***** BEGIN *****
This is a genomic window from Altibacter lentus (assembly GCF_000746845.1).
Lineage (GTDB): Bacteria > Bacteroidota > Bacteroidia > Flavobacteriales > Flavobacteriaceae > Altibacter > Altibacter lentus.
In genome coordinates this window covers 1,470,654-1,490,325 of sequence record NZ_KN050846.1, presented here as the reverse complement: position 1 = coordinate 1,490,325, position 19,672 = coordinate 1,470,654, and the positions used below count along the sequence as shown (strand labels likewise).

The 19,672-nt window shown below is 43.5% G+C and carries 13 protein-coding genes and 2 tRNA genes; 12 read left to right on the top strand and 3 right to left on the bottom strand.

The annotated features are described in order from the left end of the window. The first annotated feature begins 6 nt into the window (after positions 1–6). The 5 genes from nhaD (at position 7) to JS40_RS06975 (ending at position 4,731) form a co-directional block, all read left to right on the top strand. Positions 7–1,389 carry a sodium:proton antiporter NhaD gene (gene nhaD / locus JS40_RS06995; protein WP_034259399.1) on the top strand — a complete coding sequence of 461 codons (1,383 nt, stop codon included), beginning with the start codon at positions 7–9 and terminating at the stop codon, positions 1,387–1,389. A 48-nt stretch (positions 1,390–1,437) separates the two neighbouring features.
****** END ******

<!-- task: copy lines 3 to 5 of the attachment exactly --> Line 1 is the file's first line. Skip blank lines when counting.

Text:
In genome coordinates this window covers 1,470,654-1,490,325 of sequence record NZ_KN050846.1, presented here as the reverse complement: position 1 = coordinate 1,490,325, position 19,672 = coordinate 1,470,654, and the positions used below count along the sequence as shown (strand labels likewise).

The 19,672-nt window shown below is 43.5% G+C and carries 13 protein-coding genes and 2 tRNA genes; 12 read left to right on the top strand and 3 right to left on the bottom strand.

The annotated features are described in order from the left end of the window. The first annotated feature begins 6 nt into the window (after positions 1–6). The 5 genes from nhaD (at position 7) to JS40_RS06975 (ending at position 4,731) form a co-directional block, all read left to right on the top strand. Positions 7–1,389 carry a sodium:proton antiporter NhaD gene (gene nhaD / locus JS40_RS06995; protein WP_034259399.1) on the top strand — a complete coding sequence of 461 codons (1,383 nt, stop codon included), beginning with the start codon at positions 7–9 and terminating at the stop codon, positions 1,387–1,389. A 48-nt stretch (positions 1,390–1,437) separates the two neighbouring features.